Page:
Harlan does go on to make an argument from equitable relief, but it's a rather convoluted and question-begging argument that seems to go:

1. We have unquestioned power to enjoin violations of the Constitution.
2. To the extent it's the case that express congressional authorization is required to award damages for violations of the Constitution, the same must be true of equitable relief. (Why?)
3. But the only authorization of equitable relief I find is in 1331.
4. So it follows that 1331 is enough to authorize damages in actions under the Constitution.

Your argument from equitable relief is more straightforward and sounder, and I don't doubt that there are, at the very least, coherent positions on which both a robust Bivens and current law on implied statutory remedies can both be correct. But I don't think it's fair to say that Kennedy's making a deeply flawed analogy that Scalia and Thomas invented when he's just responding to Bivens' own reasoning, or at least the reasoning of the one opinion in Bivens that's any good. Absent some new explanation for Bivens, like the one you give, Bivens has become pretty shaky, since implied statutory remedies played a foundational role in Harlan's reasoning.

Posted by: Asher Steinberg | Jun 21, 2017 5:21:13 PM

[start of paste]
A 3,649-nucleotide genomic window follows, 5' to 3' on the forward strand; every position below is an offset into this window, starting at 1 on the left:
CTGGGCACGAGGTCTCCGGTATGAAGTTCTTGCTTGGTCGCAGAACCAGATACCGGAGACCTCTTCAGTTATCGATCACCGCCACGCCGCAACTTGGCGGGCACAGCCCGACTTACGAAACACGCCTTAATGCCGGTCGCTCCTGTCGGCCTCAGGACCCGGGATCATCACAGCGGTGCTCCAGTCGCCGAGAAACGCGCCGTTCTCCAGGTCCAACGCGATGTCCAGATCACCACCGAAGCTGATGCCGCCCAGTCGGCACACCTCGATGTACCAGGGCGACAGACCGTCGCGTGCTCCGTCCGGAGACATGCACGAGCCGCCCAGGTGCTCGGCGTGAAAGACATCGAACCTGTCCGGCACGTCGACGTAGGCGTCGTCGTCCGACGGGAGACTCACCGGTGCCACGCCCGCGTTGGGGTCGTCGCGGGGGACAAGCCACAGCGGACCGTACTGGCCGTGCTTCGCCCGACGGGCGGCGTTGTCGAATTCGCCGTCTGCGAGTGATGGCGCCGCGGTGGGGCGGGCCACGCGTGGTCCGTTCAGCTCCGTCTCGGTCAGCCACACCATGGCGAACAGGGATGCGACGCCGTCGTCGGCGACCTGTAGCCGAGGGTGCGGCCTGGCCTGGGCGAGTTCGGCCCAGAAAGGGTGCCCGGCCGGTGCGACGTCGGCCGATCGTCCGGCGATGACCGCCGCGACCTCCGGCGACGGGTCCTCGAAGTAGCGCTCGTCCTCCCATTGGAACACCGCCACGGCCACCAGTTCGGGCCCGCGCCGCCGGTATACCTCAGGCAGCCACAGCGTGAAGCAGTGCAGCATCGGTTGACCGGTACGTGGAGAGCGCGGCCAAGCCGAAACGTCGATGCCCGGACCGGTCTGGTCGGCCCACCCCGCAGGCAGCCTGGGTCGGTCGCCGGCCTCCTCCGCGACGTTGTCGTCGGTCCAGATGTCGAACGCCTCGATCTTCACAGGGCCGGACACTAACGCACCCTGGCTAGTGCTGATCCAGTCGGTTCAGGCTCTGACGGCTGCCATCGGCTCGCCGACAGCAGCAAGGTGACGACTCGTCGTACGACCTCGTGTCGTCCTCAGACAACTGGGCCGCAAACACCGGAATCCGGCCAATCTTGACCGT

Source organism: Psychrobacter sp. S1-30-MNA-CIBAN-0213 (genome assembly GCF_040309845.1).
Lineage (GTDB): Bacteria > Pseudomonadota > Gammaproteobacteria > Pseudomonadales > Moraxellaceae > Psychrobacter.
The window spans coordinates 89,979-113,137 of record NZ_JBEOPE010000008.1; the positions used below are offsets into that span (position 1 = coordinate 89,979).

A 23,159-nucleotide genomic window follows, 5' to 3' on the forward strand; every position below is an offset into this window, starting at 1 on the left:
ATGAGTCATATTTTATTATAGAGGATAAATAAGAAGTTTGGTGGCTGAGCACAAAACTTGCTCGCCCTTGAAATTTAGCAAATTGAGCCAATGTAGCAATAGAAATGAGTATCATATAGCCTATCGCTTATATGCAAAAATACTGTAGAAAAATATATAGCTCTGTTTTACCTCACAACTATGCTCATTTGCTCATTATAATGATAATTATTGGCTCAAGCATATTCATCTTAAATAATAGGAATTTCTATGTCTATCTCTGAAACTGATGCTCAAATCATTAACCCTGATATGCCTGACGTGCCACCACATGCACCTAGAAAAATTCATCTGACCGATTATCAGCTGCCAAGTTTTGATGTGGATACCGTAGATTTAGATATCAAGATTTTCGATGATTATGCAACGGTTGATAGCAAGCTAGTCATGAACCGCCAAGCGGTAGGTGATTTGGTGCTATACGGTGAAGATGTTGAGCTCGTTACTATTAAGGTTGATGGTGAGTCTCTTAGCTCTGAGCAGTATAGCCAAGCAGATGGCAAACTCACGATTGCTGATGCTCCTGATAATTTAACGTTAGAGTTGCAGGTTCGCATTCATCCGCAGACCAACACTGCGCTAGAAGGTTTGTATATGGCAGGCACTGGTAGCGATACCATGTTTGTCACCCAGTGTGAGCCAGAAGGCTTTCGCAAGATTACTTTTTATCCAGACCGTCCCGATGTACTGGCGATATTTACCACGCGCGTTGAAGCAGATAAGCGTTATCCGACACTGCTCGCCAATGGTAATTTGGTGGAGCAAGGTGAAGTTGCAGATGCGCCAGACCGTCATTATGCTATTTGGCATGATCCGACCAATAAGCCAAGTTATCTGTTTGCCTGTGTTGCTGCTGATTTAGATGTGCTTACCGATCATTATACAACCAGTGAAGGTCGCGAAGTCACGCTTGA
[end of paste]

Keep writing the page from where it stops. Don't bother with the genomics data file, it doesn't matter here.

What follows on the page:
Two thoughts:

1. One now wonders what's doing the work in EPY, on which Harlan also relied in Bivens: rights to sue implied by the Constitution or that body of federal equity that Justice Scalia identified in Armstrong v. Exceptional Child.

2. We now have two decisions by AMK, one that re-wrote pleading law and now Ziglar. Both would have been unnecessary, perhaps, had Butz gone the other way on high official absolute immunity.

Posted by: Jim Pfander | Jun 21, 2017 5:42:25 PM

Justice Breyer -- for him -- lurid dissent, example provided:

Given these safeguards against undue interference by the Judiciary in times of war or national-security emergency, the Court’s abolition, or limitation of, Bivens actions goes too far. If you are cold, put on a sweater, perhaps an overcoat, perhaps also turn up the heat, but do not set fire to the house.”

Need a trigger warning!

Posted by: Joe | Jun 21, 2017 6:11:41 PM

The plaintiffs were in the country unlawfully, detained for four months and change, then deported. Unless they were beaten severely by jail guards, it's difficult to see why they would have any cause of action were the law not an ass.

Posted by: Art Deco | Jun 22, 2017 11:22:03 AM